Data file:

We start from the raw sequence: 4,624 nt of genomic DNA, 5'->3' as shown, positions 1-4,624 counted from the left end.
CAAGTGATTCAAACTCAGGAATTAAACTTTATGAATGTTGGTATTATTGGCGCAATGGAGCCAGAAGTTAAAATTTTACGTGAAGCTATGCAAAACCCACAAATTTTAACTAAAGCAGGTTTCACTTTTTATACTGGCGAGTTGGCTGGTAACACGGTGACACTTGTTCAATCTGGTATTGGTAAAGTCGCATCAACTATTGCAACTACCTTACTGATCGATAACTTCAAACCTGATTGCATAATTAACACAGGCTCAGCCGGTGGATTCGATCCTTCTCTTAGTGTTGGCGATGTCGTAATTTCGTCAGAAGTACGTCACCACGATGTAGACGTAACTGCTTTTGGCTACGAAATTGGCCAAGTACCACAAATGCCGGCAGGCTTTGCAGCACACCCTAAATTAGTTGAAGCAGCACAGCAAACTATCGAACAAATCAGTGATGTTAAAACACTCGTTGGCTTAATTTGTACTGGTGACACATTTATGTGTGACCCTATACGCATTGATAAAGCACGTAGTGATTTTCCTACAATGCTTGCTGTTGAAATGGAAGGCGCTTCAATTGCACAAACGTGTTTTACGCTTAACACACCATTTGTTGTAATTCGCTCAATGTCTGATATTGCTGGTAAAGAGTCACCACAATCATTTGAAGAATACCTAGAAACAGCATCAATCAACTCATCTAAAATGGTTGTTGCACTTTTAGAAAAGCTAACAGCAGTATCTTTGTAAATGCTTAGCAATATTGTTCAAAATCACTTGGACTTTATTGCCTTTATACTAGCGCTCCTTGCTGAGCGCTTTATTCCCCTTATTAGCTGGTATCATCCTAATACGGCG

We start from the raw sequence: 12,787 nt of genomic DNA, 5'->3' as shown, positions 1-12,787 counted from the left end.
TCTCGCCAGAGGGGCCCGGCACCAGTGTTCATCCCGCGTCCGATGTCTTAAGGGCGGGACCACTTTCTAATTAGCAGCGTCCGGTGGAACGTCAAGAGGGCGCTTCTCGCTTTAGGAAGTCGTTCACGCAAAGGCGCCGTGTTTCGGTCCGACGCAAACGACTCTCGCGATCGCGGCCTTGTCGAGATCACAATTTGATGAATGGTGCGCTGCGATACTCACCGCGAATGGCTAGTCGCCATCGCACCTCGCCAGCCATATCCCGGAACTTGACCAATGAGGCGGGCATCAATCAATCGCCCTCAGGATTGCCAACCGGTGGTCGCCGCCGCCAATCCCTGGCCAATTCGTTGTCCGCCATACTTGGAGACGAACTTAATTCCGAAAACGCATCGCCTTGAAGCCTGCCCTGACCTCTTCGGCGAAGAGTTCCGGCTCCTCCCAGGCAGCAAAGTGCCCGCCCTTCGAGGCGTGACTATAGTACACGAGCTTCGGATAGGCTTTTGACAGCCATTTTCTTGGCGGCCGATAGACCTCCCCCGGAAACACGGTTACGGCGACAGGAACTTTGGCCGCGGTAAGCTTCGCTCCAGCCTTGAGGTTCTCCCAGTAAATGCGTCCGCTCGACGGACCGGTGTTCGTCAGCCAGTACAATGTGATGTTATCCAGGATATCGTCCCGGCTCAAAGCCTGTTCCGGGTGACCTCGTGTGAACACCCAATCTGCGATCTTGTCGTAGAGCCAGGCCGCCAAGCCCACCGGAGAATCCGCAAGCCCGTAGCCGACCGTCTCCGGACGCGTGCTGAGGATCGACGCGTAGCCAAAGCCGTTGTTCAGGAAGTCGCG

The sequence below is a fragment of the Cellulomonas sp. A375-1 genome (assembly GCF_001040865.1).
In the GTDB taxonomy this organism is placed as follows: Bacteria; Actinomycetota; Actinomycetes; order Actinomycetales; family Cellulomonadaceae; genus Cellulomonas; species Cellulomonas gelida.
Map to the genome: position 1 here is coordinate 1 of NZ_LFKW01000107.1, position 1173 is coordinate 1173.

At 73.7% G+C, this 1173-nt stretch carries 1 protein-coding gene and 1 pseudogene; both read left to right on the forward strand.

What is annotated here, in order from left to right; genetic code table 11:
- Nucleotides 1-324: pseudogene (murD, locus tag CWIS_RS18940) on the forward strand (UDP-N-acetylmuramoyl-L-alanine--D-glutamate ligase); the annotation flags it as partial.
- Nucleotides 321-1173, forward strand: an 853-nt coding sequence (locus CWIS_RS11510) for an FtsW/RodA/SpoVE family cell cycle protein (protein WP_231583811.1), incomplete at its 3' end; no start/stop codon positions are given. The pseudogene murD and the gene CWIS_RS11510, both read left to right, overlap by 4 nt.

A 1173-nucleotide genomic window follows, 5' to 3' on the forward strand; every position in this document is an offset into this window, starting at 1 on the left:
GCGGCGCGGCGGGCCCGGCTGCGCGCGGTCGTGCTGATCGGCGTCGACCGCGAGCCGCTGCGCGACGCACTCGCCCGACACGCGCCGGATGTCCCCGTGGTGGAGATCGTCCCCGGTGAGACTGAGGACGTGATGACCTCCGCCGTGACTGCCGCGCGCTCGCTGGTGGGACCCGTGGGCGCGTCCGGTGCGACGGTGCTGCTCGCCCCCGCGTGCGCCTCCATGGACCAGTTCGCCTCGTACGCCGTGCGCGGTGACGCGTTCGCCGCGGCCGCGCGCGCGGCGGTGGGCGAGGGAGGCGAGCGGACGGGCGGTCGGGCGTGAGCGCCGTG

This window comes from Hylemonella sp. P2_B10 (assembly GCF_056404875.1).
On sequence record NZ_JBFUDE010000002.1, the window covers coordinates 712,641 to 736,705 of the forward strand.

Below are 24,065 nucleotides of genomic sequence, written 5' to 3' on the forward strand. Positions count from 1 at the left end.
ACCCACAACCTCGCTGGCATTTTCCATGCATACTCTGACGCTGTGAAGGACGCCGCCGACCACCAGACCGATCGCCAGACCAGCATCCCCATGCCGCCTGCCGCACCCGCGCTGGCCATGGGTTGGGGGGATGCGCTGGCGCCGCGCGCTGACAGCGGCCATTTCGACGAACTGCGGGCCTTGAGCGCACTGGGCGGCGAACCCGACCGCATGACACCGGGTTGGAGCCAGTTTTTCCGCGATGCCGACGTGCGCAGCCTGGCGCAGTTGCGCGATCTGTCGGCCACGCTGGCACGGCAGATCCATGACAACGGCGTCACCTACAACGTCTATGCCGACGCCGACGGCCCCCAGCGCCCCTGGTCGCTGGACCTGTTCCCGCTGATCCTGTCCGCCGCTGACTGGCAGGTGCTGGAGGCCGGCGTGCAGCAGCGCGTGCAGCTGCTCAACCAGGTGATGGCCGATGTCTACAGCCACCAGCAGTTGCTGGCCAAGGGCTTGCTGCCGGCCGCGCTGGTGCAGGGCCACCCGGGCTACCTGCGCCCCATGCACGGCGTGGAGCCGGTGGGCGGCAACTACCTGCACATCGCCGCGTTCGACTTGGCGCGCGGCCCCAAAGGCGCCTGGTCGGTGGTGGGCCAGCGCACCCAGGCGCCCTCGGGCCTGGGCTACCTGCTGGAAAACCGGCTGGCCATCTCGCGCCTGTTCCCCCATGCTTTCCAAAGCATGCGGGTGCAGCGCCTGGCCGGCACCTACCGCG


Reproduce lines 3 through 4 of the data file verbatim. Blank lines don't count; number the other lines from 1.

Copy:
We start from the raw sequence: 12,787 nt of genomic DNA, 5'->3' as shown, positions 1-12,787 counted from the left end.
TCTCGCCAGAGGGGCCCGGCACCAGTGTTCATCCCGCGTCCGATGTCTTAAGGGCGGGACCACTTTCTAATTAGCAGCGTCCGGTGGAACGTCAAGAGGGCGCTTCTCGCTTTAGGAAGTCGTTCACGCAAAGGCGCCGTGTTTCGGTCCGACGCAAACGACTCTCGCGATCGCGGCCTTGTCGAGATCACAATTTGATGAATGGTGCGCTGCGATACTCACCGCGAATGGCTAGTCGCCATCGCACCTCGCCAGCCATATCCCGGAACTTGACCAATGAGGCGGGCATCAATCAATCGCCCTCAGGATTGCCAACCGGTGGTCGCCGCCGCCAATCCCTGGCCAATTCGTTGTCCGCCATACTTGGAGACGAACTTAATTCCGAAAACGCATCGCCTTGAAGCCTGCCCTGACCTCTTCGGCGAAGAGTTCCGGCTCCTCCCAGGCAGCAAAGTGCCCGCCCTTCGAGGCGTGACTATAGTACACGAGCTTCGGATAGGCTTTTGACAGCCATTTTCTTGGCGGCCGATAGACCTCCCCCGGAAACACGGTTACGGCGACAGGAACTTTGGCCGCGGTAAGCTTCGCTCCAGCCTTGAGGTTCTCCCAGTAAATGCGTCCGCTCGACGGACCGGTGTTCGTCAGCCAGTACAATGTGATGTTATCCAGGATATCGTCCCGGCTCAAAGCCTGTTCCGGGTGACCTCGTGTGAACACCCAATCTGCGATCTTGTCGTAGAGCCAGGCCGCCAAGCCCACCGGAGAATCCGCAAGCCCGTAGCCGACCGTCTCCGGACGCGTGCTGAGGATCGACGCGTAGCCAAAGCCGTTGTTCAGGAAGTCGCG